La Roche responds "I think the two things are slightly separate. There is an interdependency but I think the initiation of All For Arts and the new funding approach was never about addressing the pressure on the funding. The issue was really about actually the how, the why - is there a better way of doing this? Is there a more humane way of doing this? Are we getting it right for what the artists, the creators, the practitioners are telling us they need? Making changes to actually do it better for people because the previous way wasn't working any longer. And I think we all agreed on that. 

"However, what I'm absolutely in agreement with is it's going to be tough for people because we have been in a time where there's been a substantial additional investment that's come through the COVID recovery funds. Stepping to what we had before those additional recovery funds is going to be confronting, there isn't as much as there was and that is a very difficult thing. 

"On top of that fact, there just needs to be more funding for the arts. We do so much with relatively little and that's a bigger challenge. 

"One of the other key pillars of the change in these funding programmes is that we are doing it in a way where we have much stronger evidence of the change and impact through that investment. So the story that can be told to the authorising environment can be even more compelling around the evidence of 'this is what happens' and 'this is the return, this is what you will see if you invest in this way' and 'this is what would happen if we had three times the amount to do that with'."

The homecoming

La Roche outside the Court Theatre's new location. Photo: Supplied.

While there's been an outpouring of disappointment La Roche won't be part of CNZ's decision-making team beyond this month, those in the Ōtautahi creative community are thrilled at regaining such a respected figure.

But she's not walking into a cushy gig - Court Theatre's in desperate need of strong and assured leadership after last year's allegations of bullying and financial issues, as they complete a move into the city centre with its new premises.

La Roche acknowledges "Certainly the Court has had some big challenges over the past while, in a variety of different areas. And also it's a testament to the board for really digging in over the last number of months. But yes, there are some big challenges ahead, some things that we do need to really delve into.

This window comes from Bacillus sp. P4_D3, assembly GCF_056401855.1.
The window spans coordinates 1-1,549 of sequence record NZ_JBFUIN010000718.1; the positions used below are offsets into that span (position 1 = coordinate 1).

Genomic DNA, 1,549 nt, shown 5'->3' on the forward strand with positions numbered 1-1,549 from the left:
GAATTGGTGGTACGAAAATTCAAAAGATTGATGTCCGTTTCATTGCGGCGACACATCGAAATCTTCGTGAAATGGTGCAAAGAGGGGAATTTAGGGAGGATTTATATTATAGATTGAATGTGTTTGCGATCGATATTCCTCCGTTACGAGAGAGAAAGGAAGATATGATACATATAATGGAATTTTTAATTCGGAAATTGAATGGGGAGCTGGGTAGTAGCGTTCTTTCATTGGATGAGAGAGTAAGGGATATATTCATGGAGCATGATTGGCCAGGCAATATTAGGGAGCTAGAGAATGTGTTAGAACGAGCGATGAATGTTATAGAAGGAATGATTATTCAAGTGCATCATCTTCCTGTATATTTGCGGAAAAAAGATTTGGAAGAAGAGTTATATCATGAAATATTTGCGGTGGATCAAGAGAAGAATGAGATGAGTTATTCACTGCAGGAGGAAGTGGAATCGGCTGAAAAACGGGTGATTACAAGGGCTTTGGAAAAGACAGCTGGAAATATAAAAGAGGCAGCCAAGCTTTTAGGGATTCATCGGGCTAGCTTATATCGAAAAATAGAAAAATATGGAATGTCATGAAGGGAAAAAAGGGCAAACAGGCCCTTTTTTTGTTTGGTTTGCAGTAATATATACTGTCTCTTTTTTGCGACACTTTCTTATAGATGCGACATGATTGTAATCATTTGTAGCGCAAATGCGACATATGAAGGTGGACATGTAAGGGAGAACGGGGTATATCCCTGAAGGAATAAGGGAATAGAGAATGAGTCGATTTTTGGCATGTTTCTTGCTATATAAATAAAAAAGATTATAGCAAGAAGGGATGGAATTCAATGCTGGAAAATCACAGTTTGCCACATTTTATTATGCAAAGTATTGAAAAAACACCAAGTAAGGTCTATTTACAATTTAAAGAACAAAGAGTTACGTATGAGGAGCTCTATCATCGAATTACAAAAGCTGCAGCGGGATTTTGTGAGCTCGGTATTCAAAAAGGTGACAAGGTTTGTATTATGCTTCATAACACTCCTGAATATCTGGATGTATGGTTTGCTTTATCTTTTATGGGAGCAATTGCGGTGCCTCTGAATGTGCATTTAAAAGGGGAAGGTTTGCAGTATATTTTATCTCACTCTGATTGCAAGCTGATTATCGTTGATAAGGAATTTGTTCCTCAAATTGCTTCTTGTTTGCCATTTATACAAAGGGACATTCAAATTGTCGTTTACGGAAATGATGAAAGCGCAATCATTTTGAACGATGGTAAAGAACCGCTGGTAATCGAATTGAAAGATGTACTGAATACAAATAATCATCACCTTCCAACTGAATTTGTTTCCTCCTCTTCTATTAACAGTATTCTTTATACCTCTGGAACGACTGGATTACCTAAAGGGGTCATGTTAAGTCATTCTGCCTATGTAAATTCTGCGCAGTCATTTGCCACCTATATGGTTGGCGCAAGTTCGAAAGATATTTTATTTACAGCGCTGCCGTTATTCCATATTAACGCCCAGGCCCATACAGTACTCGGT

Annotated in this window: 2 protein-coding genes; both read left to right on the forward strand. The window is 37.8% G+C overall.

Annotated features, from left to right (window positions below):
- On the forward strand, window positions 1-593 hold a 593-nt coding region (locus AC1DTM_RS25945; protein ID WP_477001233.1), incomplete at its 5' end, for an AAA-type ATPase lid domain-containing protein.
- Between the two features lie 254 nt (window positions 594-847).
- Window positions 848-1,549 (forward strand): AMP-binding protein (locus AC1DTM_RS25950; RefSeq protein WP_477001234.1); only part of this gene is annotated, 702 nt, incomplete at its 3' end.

"It's a challenge for me personally, you know, obviously worked in the performing arts for a very long time, but not specifically in theatre. So I have some learning to do but I love the community. The Court Theatre is something that's been very significant for me personally, as a person living in Christchurch and I think you could see by the level of response through these challenging times just how dear many people hold it to be.

"With these fantastic things coming down the pipeline - this new home and new facility - it's really important that we’re clear in its direction, its purpose for the community of Christchurch, for the South Island, for the theatre community of New Zealand as well. 

"We've got some good, hard work ahead of us to really clarify that and think what the new home also will allow for. There are some very smart and very caring people around the Court, I'm sure they're going to have some really good ideas that they'd like to see come to life as well."

She's not the only  La Roche on the move - husband Mark has left his post as Jolt Dance's General Manager to take up a new role as Manager of Artistic Planning with Chamber Music New Zealand.

One leaving a Christchurch-based arts role to work in the capital, the other going the other direction.

La Roche laughs "We are really supportive of each other and what they doing - we believe quite strongly in the importance of going where the opportunity opens up. You do your best, make your contribution in the best way you can and then comes the right time to move on - to face new challenges and to stimulate yourself. 

"It's probably fair to say that we're not great at aligning our working calendars geographically but that's okay - we still get to see a lot more of each other I think with me working in Christchurch permanently now."

On those who have been in her corner both in the move and during her time at CNZ, La Roche states "I've really been grateful for the support that I've had, particularly as we've gone through this work of developing these new programmes, but also just being out and about.

"I really want to say that I've hugely valued the warm welcome, the openness that people have shown me as they've spoken about their situations and the encouragement over the past months as we've all been doing this work together. It's been a terrific time."